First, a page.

Clarkson’s adjustment to Leafs going to take time

(Kirk Irwin/Getty)

COLUMBUS, Ohio – The first thing you need to understand about David Clarkson is that he wasn’t always completely certain he wanted a night like this one.

Yes, he grew up in the shadows of the CN Tower and, yes, he was a massive Maple Leafs fan as a child – two facts that make it easy to forget just how stressful the days before free agency were for him. But the truth of the matter is that his heart and his mind were at odds with one another in the face of a life-changing choice back on July 5.

There had been visits to Edmonton and Ottawa in addition to the one with his hometown team and that brought on some mixed emotions.

"It was probably the hardest decision I ever made," Clarkson told recently of signing in Toronto.

And while it was an "honour" for him to finally pull on a Leafs sweater and make his long-awaited debut at Nationwide Arena on Friday night, it was really only the start of a long marriage that carries a fair bit of uncertainty for both the player and team.

Clarkson is trying to step lightly right now. Asked about his performance against the Blue Jackets after serving a 10-game suspension to start the year, he talked about feeling energetic on the forecheck before adding "I don’t know what the coach will tell you."

His instincts were bang-on because just minutes earlier Randy Carlyle had offered reporters a tepid review of No. 71’s opening night.

"I think he looked rusty," Carlyle said. "The one thing you know is he’s going to try, he’s going to work. The other things – as far as the stick-handling and the turnovers and stuff – you’ve got to give the guy some slack. He hasn’t played any games this year, you know?

"Everybody else has got 10 games ahead of him."

How things proceed from here should be fascinating. Armed with a seven-year contract worth $36.75 million, Clarkson has more security with the Leafs than everyone but Phil Kessel. However, he’s also still searching for his place in the locker-room and more than a little unsure about where he stands with the coaching staff.

Quietly, the team had some concerns about Clarkson’s conditioning in training camp – something that was no doubt worked out of him during all of the extra skating he was put through over the last few weeks.

On Friday morning, Clarkson joked that he learned to dread the sound of Carlyle’s whistle to end practice while he was serving his suspension.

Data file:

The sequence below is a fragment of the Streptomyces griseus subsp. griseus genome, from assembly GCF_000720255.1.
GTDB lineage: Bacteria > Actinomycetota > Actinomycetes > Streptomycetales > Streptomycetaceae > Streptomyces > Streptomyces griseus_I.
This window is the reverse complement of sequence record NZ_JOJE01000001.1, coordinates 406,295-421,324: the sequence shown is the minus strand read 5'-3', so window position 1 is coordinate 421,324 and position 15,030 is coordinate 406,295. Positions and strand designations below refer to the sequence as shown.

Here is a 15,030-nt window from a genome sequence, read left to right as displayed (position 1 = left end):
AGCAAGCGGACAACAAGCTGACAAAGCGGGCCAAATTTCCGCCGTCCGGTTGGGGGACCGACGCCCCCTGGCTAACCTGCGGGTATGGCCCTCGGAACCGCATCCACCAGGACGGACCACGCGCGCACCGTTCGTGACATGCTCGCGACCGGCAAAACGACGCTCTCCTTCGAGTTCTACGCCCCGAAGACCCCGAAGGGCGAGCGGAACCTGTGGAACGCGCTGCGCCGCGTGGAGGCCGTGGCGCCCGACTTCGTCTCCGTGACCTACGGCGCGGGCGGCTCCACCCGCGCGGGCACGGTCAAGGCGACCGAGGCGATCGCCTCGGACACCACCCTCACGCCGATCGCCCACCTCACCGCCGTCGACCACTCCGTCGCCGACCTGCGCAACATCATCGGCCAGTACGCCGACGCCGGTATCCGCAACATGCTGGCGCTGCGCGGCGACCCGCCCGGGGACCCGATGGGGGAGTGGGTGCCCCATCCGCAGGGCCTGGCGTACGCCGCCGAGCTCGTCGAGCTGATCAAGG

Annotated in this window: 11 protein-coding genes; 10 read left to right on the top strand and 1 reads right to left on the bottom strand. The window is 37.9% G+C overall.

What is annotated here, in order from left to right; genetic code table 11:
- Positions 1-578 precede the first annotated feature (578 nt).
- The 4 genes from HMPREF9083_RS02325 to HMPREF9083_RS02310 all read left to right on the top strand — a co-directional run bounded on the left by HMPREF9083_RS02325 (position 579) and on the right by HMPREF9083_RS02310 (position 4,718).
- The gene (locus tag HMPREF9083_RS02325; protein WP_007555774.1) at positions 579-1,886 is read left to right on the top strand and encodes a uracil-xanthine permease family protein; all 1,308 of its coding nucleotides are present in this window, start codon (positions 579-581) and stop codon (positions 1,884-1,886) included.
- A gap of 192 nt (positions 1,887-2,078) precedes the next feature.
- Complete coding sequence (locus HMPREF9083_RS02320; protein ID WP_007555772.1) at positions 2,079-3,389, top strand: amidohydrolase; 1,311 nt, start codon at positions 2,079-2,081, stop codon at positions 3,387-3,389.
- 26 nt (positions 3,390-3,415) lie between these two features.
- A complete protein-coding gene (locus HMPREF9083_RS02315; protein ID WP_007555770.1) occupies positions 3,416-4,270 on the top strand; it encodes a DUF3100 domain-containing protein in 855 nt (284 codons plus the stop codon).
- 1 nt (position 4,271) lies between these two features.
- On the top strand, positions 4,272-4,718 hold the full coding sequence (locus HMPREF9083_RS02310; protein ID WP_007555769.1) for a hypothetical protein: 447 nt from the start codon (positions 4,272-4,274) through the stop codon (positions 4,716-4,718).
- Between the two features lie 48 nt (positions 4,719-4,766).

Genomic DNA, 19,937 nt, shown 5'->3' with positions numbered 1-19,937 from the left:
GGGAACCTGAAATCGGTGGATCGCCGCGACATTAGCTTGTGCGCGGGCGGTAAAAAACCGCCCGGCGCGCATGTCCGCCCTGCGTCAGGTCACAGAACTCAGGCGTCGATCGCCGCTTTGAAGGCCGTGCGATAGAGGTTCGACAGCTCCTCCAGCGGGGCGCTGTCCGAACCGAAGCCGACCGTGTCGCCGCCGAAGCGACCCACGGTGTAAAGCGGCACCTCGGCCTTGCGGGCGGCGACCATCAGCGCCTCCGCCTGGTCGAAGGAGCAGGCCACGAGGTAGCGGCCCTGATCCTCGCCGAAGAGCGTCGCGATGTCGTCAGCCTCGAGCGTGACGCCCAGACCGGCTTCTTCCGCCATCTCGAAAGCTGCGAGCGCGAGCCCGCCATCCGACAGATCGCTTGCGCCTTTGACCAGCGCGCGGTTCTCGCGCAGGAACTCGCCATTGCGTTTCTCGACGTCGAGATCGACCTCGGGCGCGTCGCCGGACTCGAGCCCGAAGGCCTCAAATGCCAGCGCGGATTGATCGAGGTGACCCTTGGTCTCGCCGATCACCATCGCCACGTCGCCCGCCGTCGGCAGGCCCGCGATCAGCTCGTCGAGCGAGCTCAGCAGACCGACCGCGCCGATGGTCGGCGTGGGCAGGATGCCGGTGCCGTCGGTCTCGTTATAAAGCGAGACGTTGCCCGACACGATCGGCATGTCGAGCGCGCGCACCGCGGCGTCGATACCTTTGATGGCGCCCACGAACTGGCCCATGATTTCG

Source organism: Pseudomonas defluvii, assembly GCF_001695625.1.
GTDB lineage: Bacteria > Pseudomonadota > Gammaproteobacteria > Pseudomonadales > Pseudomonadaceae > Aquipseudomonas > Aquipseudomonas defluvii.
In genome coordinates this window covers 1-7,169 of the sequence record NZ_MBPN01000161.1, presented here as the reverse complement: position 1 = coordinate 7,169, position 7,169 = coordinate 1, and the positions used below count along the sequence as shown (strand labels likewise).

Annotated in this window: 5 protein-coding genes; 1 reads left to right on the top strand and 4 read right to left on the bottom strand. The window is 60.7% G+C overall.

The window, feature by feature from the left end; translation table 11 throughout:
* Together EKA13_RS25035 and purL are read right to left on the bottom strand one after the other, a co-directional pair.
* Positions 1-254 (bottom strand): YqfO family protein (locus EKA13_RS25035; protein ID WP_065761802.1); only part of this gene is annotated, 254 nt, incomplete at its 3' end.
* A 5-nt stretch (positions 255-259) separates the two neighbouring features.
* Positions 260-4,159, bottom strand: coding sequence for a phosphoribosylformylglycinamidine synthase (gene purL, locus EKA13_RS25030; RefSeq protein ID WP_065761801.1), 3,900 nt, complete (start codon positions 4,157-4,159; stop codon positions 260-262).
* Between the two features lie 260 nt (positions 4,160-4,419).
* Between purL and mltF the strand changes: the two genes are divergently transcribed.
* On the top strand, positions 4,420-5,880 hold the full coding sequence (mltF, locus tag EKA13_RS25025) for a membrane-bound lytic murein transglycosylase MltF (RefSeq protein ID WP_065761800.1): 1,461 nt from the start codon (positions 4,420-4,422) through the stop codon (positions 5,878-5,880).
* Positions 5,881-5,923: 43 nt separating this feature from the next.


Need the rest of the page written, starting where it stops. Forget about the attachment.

"You know you’ve got another half hour left of skating," he said.

He’s also jumping in at a tumultuous time for the team. Despite a 7-4-0 record to start the season, the Leafs seem to be reeling – as evidenced by the amount of discontent expressed after another sluggish start in Columbus.

"Every game we come out and we get outshot 16-3 in the first period (before) we start to play a little bit better," winger James van Riemsdyk said. "Usually when you do that you don’t leave yourself much breathing room to find ways to win games."

Goalie Jonathan Bernier was even blunter after facing in excess of 30 shots yet again. "I don’t think we brought our effort again tonight," he said.

If there’s one thing Clarkson is known for, it’s effort.

He showed some positive signs in his Leafs debut while playing alongside David Bolland and Jay McClement in the early going. That unit was able to grind away in the offensive zone and cycle the puck, something that has been noticeably absent from the team’s game to this point in the year.

Clarkson is the type of player who seldom, if ever, does things the pretty way – and that’s why the Leafs wanted him. While he will no doubt end up getting criticized for making in excess of $5 million and putting up modest offensive numbers, team management has been consistent in saying that he doesn’t need to be a major point producer to be successful.

They entered the summer looking for a reliable winger and expected to overpay in free agency. Clarkson was arguably the biggest name on the market.

The 29-year-old from Mimico sincerely struggled with the decision about where to take his talents.

"When free agency hit, I didn’t just think ‘OK, I’m going to the Leafs,"’ he said. "There were teams that were out there that offered more (money). But I just got this feeling in my gut. I think if I didn’t give myself the chance to play for that team that I grew up wearing that jersey I’d have regrets.

"Now I’ve got to go out there and it’s up to me to do the work."

This will be the difficult part.

After spending eight years in the New Jersey Devils organization, where he originally signed as undrafted free agent, Clarkson had grown used to one way of life. Times have certainly changed.

The next stage of his career has arrived and it’s going to take some time to get comfortable.

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